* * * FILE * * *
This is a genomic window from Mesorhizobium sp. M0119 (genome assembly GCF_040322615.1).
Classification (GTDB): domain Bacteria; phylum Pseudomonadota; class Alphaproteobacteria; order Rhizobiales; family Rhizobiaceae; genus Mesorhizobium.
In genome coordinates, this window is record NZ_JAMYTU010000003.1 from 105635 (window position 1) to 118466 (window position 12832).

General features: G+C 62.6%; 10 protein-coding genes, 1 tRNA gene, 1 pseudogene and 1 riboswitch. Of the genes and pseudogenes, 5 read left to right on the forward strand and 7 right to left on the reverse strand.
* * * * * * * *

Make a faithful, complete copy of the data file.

This is a genomic window from Mesorhizobium sp. M0119 (genome assembly GCF_040322615.1).
Classification (GTDB): domain Bacteria; phylum Pseudomonadota; class Alphaproteobacteria; order Rhizobiales; family Rhizobiaceae; genus Mesorhizobium.
In genome coordinates, this window is record NZ_JAMYTU010000003.1 from 105635 (window position 1) to 118466 (window position 12832).

General features: G+C 62.6%; 10 protein-coding genes, 1 tRNA gene, 1 pseudogene and 1 riboswitch. Of the genes and pseudogenes, 5 read left to right on the forward strand and 7 right to left on the reverse strand.